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Monitoring the Ocean with Radar

Woman with Canadian flag near the ocean

Woman with Canadian flag near the ocean (edb3_16, iStockphoto)

Woman with Canadian flag near the ocean

Woman with Canadian flag near the ocean (edb3_16, iStockphoto)

Format
Raytheon and Let’s Talk Science
Readability
6.8

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Learn about how a special type of radar helps monitor and protect Canada’s oceans.

Radar is a technology used in many different ways, including by airplanes, ships, meteorologists and the police, just to name a few.

The word RADAR stands for Radio Detection and Ranging. It uses radio waves to help detect and track the distance and speed of many different things.

In Canada, one important use of radar is for monitoring the oceans - in particular, the Exclusive Economic Zone (EEZ). This zone is defined as the distance off a country’s coastline in which they have exclusive rights for exploring, using, managing and conserving living and non-living resources. This includes resources, such as fish, in the ocean itself. It also includes resources, such as oil and minerals in the sea floor. In Canada, the zone extends 200 nautical miles (370 km) from shore. Because Canada has such an extensive shoreline, it also has a very large EEZ.

Map of Canada’s EEZ
Map of Canada’s EEZ (Source: Canadian Military Journal, National Defence Canada).
Image - Text Version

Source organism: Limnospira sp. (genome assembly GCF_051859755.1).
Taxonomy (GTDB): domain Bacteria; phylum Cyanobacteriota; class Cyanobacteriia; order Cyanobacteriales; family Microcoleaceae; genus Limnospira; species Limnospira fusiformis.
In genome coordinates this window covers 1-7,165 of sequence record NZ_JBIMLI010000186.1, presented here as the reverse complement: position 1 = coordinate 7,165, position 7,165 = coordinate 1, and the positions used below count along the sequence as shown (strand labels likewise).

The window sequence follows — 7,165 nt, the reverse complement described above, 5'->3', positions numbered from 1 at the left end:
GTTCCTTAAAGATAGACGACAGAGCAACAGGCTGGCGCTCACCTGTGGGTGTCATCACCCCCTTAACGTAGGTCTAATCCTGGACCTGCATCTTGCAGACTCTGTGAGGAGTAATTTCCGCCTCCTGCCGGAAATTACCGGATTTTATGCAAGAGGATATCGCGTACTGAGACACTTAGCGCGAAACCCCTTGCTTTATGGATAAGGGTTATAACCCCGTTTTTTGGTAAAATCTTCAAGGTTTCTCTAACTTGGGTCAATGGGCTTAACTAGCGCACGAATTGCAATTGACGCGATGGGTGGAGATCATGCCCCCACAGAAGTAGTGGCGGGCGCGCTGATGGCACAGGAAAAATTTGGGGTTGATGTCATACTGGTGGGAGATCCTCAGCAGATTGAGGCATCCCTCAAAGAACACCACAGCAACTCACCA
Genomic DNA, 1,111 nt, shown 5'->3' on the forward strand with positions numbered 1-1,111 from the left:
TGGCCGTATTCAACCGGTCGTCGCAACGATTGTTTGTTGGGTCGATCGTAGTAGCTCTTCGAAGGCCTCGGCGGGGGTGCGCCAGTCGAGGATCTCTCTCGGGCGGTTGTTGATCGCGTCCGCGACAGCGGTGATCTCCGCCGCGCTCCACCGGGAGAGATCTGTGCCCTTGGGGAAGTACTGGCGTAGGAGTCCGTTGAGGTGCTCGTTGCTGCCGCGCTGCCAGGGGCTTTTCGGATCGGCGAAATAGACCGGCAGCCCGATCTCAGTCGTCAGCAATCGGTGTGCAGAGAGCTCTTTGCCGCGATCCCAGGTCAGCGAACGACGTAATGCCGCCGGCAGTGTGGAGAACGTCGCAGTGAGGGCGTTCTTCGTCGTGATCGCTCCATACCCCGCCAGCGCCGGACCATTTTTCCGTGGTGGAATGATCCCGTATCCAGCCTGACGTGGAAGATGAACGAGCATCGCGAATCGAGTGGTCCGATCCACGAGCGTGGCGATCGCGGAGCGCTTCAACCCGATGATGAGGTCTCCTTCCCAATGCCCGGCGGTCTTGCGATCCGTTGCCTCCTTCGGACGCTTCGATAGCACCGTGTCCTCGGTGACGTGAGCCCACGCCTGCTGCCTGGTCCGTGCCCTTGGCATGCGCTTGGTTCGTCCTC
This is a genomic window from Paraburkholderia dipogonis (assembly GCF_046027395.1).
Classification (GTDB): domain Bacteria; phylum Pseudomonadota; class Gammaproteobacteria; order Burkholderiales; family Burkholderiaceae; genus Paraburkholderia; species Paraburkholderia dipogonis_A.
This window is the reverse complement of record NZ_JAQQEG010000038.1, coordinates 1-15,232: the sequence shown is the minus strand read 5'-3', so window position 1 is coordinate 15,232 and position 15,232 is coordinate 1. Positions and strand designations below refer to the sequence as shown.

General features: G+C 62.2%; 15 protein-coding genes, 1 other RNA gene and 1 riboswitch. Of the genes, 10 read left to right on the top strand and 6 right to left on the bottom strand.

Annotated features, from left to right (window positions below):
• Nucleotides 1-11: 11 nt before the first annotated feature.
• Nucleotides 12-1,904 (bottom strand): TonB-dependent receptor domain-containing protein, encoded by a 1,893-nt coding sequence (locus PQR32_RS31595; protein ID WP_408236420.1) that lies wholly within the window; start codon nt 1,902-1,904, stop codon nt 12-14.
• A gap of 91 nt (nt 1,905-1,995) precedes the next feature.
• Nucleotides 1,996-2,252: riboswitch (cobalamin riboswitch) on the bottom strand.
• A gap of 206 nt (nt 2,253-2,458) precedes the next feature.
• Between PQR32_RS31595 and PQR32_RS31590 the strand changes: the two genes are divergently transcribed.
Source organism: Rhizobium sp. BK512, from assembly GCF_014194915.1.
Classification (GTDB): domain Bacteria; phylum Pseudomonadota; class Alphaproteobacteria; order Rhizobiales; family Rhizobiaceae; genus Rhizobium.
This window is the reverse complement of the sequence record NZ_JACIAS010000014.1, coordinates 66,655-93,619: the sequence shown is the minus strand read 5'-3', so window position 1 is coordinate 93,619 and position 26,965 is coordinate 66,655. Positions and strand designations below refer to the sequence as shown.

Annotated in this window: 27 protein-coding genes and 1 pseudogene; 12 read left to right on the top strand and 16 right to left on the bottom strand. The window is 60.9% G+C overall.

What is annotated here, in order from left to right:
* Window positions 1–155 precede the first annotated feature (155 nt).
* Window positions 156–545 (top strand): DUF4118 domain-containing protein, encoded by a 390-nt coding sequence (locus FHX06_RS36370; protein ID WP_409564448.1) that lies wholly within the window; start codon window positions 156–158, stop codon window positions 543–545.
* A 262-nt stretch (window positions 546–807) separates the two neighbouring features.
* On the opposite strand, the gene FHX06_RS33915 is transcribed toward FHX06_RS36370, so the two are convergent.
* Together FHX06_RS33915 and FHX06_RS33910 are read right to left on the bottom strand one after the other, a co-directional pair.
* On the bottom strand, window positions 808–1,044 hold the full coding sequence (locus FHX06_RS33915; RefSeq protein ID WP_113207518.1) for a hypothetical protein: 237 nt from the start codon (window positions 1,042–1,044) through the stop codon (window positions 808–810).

Shown is a political map of Canada. Each of the provinces and territories is a different colour. Cooler colours are used in the west and warmer colours are used in the east. The boundaries between provinces and territories are shown using a dotted black line. Extending along the southern border and across the Great Lakes is a solid black line indicating the international border. Jutting into the Pacific ocean from the southern coast of British Colum, travelling northward parallel to the coast and coming back to the coast at the southern coast of Alaska is a red line indicating the EEZ. Northward along the border with Alaska and continuing in a straight line to the North Pole is another black international boundary line. Midway between this line and islands of the northern territories is another red line indicating the EEZ. From the North Pole southward, another black line is found in the waters east of Nunavut. Beginning where this line ends, the line continues as a red line that follows around the coastlines of Newfoundland and Labrador, Prince Edward Island indicating the eastern EEZ. From there the line joined the southern international boundary beginning in New Brunswick.

 

Did you know?

Canada's EEZ has a surface area of approximately 2.9 million square kilometres.

Because Canada’s EEZ is so large and in some cases very remote, monitoring what goes on in it is a challenge. This is where radar technology comes in.

Radar systems gather information by sending out and receiving that reflect off of objects. Radio waves are waves on the . They range from 300 GHz to around 1 kHz. Hz is the symbol for hertz. Hertz is the unit of  in the International System of Units (SI). It is defined as one cycle per second.

Understanding Units of Frequency

One thousand hertz (103) = 1 kilohertz (kHz)

One million hertz (106) = 1 megahertz (MHz)

One billion hertz (109) = 1 gigahertz (GHz).

The range of the radio part of the electromagnetic spectrum is from 1 kilohertz (1 x 103 Hz) up to 300 gigahertz (3 x 1011 Hz).

Frequency of waves on the electromagnetic spectrum. The range of radio waves are highlighted
Frequency of waves on the electromagnetic spectrum. The range of radio waves are highlighted (Let’s Talk Science using a public domain image by NASA).
Image - Text Version